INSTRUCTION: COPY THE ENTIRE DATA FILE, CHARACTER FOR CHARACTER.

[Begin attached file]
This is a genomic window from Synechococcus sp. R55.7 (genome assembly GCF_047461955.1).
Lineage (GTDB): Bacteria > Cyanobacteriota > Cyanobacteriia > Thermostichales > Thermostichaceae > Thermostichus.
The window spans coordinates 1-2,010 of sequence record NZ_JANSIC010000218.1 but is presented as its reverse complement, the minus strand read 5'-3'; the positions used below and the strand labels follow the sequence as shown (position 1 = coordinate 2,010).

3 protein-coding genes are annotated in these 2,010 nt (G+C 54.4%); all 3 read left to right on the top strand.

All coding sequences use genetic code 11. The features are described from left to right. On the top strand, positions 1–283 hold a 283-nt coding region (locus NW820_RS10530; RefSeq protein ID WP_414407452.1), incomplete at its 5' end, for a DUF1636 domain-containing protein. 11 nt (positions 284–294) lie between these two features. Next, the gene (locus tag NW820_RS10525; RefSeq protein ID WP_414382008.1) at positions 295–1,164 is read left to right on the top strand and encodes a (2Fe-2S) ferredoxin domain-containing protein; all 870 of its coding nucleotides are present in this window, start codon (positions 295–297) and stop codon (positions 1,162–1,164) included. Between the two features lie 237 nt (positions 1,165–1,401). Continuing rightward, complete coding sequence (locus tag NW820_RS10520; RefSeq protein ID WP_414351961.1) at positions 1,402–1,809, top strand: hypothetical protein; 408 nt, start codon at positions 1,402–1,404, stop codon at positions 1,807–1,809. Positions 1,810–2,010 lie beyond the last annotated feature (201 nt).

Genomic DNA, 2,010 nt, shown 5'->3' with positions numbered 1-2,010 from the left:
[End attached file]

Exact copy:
This is a genomic window from Synechococcus sp. R55.7 (genome assembly GCF_047461955.1).
Lineage (GTDB): Bacteria > Cyanobacteriota > Cyanobacteriia > Thermostichales > Thermostichaceae > Thermostichus.
The window spans coordinates 1-2,010 of sequence record NZ_JANSIC010000218.1 but is presented as its reverse complement, the minus strand read 5'-3'; the positions used below and the strand labels follow the sequence as shown (position 1 = coordinate 2,010).

3 protein-coding genes are annotated in these 2,010 nt (G+C 54.4%); all 3 read left to right on the top strand.

All coding sequences use genetic code 11. The features are described from left to right. On the top strand, positions 1–283 hold a 283-nt coding region (locus NW820_RS10530; RefSeq protein ID WP_414407452.1), incomplete at its 5' end, for a DUF1636 domain-containing protein. 11 nt (positions 284–294) lie between these two features. Next, the gene (locus tag NW820_RS10525; RefSeq protein ID WP_414382008.1) at positions 295–1,164 is read left to right on the top strand and encodes a (2Fe-2S) ferredoxin domain-containing protein; all 870 of its coding nucleotides are present in this window, start codon (positions 295–297) and stop codon (positions 1,162–1,164) included. Between the two features lie 237 nt (positions 1,165–1,401). Continuing rightward, complete coding sequence (locus tag NW820_RS10520; RefSeq protein ID WP_414351961.1) at positions 1,402–1,809, top strand: hypothetical protein; 408 nt, start codon at positions 1,402–1,404, stop codon at positions 1,807–1,809. Positions 1,810–2,010 lie beyond the last annotated feature (201 nt).

Genomic DNA, 2,010 nt, shown 5'->3' with positions numbered 1-2,010 from the left: